WEDNESDAY, Nov. 20, 2013 (HealthDay News) -- Even shorter term regular aerobic exercise can increase resting cerebral blood flow, and improve memory and cardiovascular health in older sedentary adults, according to a study published online Nov. 12 in Frontiers in Aging Neuroscience.
Sandra B. Chapman, Ph.D., from the University of Texas at Dallas, and colleagues randomly assigned 37 sedentary, cognitively healthy adults (aged 57 to 75 years old) to physical training or a wait-list control group. The physical training group performed aerobic exercise for three one-hour sessions per week for 12 weeks.
The researchers found that the physical training group had higher resting cerebral blood flow in the anterior cingulate region from baseline through post-training. The exercise group also had improved immediate and delayed memory performance from baseline through post-training, which correlated with increased cerebral blood flow to the left and right hippocampus observed during training. There were also improvements in the maximal oxygen uptake and rating of perceived exertion in the training group compared with the control group.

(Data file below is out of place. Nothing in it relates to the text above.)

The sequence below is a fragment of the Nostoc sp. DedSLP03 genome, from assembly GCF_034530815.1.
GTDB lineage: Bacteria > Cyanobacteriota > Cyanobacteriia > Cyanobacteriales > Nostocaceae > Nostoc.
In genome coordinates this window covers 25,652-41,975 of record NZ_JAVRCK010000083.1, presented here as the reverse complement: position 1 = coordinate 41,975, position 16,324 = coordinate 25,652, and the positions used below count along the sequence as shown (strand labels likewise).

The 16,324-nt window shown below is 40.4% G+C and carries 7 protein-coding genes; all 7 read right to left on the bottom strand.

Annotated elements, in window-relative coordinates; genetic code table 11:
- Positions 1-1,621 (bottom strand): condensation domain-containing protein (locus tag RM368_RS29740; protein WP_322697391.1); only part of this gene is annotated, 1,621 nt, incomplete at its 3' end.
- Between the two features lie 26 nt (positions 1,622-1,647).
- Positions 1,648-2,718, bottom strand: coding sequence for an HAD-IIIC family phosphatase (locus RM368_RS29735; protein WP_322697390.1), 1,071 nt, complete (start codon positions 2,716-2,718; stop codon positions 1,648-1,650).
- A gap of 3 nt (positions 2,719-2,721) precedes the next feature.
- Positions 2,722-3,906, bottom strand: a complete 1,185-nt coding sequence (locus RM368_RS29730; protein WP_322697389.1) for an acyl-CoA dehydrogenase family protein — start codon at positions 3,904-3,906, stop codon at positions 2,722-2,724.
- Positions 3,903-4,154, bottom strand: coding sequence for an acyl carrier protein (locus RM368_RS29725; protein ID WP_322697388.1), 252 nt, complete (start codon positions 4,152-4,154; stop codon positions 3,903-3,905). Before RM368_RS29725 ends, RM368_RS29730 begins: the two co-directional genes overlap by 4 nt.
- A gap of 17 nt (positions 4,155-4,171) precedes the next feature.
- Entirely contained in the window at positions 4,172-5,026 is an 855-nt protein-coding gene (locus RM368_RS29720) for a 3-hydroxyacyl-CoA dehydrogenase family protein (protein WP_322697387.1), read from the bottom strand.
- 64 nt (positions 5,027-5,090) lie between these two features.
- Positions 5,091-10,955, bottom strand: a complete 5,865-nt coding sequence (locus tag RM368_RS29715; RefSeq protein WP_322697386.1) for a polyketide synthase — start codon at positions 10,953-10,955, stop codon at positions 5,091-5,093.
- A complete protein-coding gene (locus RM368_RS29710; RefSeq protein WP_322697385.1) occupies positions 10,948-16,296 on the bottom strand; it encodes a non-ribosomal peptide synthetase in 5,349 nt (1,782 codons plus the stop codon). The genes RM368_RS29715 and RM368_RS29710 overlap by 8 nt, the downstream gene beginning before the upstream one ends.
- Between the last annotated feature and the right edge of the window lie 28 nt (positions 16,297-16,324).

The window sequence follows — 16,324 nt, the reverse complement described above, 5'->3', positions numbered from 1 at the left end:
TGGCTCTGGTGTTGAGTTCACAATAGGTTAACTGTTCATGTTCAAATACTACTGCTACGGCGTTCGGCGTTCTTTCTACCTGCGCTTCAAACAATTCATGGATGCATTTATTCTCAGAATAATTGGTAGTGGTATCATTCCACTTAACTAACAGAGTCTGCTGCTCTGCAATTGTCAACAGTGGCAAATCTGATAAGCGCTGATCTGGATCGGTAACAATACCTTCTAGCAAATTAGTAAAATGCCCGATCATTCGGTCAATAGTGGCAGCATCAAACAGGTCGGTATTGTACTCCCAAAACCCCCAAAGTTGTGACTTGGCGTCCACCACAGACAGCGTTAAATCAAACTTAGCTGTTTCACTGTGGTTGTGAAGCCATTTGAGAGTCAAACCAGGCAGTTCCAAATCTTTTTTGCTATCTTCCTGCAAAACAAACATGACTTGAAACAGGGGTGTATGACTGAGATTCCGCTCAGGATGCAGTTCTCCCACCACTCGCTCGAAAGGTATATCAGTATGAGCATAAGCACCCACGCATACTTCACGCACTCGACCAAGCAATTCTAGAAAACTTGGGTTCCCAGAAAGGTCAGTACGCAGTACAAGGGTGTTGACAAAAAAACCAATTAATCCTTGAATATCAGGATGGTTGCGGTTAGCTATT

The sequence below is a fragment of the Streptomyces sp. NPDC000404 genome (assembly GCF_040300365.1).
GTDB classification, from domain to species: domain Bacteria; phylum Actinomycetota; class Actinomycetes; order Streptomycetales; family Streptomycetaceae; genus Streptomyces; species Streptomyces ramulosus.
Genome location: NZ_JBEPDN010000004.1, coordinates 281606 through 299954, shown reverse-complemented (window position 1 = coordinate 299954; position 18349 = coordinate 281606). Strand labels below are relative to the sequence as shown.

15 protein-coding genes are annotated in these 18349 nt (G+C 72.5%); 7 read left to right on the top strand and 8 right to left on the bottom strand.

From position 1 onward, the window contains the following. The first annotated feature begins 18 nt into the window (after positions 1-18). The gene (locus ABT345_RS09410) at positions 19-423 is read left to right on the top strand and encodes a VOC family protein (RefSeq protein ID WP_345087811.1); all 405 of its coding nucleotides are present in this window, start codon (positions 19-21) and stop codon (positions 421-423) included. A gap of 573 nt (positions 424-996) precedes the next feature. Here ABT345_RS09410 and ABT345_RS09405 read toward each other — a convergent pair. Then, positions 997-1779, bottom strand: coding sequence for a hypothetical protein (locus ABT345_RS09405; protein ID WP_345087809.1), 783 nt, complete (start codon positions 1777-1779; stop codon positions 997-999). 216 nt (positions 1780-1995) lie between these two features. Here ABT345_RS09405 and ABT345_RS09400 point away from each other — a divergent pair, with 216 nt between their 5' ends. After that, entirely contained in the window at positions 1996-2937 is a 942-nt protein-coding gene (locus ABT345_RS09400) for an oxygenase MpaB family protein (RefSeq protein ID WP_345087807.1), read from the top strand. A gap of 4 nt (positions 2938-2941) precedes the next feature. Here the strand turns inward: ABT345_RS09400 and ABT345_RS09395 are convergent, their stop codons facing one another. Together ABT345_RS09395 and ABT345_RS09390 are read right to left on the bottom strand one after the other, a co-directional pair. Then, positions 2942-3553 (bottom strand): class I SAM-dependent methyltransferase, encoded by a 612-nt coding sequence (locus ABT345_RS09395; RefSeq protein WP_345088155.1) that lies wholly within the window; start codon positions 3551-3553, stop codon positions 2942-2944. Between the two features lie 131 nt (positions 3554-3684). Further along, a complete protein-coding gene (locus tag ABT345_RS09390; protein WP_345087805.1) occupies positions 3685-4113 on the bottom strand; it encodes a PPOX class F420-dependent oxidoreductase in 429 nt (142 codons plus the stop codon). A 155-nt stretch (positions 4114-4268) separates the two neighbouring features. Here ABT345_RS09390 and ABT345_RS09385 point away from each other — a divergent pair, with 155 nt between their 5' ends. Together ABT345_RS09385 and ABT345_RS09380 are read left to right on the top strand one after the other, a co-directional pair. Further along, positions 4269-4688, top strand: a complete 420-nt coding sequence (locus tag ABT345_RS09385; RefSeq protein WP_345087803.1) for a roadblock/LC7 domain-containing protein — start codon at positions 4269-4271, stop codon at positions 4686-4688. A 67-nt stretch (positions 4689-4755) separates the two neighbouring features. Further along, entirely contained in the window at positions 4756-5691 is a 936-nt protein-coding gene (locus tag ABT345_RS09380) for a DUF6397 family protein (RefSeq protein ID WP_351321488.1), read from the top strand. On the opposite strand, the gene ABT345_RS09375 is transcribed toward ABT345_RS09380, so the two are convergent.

"These data suggest that even shorter term aerobic exercise can facilitate neuroplasticity to reduce both the biological and cognitive consequences of aging to benefit brain health in sedentary adults," Chapman and colleagues conclude.
One author is an employee of Advance MRI.
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